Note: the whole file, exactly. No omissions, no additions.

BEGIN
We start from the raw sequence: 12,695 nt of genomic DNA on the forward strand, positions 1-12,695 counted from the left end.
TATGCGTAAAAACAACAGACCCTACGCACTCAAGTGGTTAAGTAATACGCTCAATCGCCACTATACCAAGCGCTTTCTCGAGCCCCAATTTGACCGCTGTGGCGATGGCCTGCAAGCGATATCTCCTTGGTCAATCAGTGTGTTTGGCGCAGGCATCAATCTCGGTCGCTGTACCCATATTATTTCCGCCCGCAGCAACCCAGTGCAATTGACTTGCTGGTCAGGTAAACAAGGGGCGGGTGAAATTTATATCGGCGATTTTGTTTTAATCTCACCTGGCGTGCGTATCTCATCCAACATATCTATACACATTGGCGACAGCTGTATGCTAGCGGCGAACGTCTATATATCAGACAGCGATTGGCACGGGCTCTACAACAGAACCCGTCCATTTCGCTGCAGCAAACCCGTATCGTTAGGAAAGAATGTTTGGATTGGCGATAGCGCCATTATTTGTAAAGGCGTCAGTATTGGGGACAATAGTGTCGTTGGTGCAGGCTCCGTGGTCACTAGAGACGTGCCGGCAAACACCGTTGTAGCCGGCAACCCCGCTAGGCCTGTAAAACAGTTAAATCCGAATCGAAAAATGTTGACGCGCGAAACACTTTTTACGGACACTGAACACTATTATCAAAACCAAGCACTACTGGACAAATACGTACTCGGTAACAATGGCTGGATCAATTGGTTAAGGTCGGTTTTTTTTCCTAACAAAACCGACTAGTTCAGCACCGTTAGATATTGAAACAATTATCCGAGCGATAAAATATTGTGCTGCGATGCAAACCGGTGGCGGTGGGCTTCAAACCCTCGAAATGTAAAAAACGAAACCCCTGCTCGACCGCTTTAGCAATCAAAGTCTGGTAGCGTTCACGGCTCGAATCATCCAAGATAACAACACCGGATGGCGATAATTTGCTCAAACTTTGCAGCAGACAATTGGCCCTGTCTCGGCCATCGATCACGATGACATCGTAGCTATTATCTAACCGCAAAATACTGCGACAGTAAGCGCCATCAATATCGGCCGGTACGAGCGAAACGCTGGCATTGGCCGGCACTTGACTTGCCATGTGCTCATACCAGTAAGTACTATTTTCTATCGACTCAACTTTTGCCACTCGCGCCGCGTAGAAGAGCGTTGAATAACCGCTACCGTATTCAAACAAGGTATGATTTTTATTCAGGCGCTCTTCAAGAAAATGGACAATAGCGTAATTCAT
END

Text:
We start from the raw sequence: 12,695 nt of genomic DNA on the forward strand, positions 1-12,695 counted from the left end.
TATGCGTAAAAACAACAGACCCTACGCACTCAAGTGGTTAAGTAATACGCTCAATCGCCACTATACCAAGCGCTTTCTCGAGCCCCAATTTGACCGCTGTGGCGATGGCCTGCAAGCGATATCTCCTTGGTCAATCAGTGTGTTTGGCGCAGGCATCAATCTCGGTCGCTGTACCCATATTATTTCCGCCCGCAGCAACCCAGTGCAATTGACTTGCTGGTCAGGTAAACAAGGGGCGGGTGAAATTTATATCGGCGATTTTGTTTTAATCTCACCTGGCGTGCGTATCTCATCCAACATATCTATACACATTGGCGACAGCTGTATGCTAGCGGCGAACGTCTATATATCAGACAGCGATTGGCACGGGCTCTACAACAGAACCCGTCCATTTCGCTGCAGCAAACCCGTATCGTTAGGAAAGAATGTTTGGATTGGCGATAGCGCCATTATTTGTAAAGGCGTCAGTATTGGGGACAATAGTGTCGTTGGTGCAGGCTCCGTGGTCACTAGAGACGTGCCGGCAAACACCGTTGTAGCCGGCAACCCCGCTAGGCCTGTAAAACAGTTAAATCCGAATCGAAAAATGTTGACGCGCGAAACACTTTTTACGGACACTGAACACTATTATCAAAACCAAGCACTACTGGACAAATACGTACTCGGTAACAATGGCTGGATCAATTGGTTAAGGTCGGTTTTTTTTCCTAACAAAACCGACTAGTTCAGCACCGTTAGATATTGAAACAATTATCCGAGCGATAAAATATTGTGCTGCGATGCAAACCGGTGGCGGTGGGCTTCAAACCCTCGAAATGTAAAAAACGAAACCCCTGCTCGACCGCTTTAGCAATCAAAGTCTGGTAGCGTTCACGGCTCGAATCATCCAAGATAACAACACCGGATGGCGATAATTTGCTCAAACTTTGCAGCAGACAATTGGCCCTGTCTCGGCCATCGATCACGATGACATCGTAGCTATTATCTAACCGCAAAATACTGCGACAGTAAGCGCCATCAATATCGGCCGGTACGAGCGAAACGCTGGCATTGGCCGGCACTTGACTTGCCATGTGCTCATACCAGTAAGTACTATTTTCTATCGACTCAACTTTTGCCACTCGCGCCGCGTAGAAGAGCGTTGAATAACCGCTACCGTATTCAAACAAGGTATGATTTTTATTCAGGCGCTCTTCAAGAAAATGGACAATAGCGTAATTCAT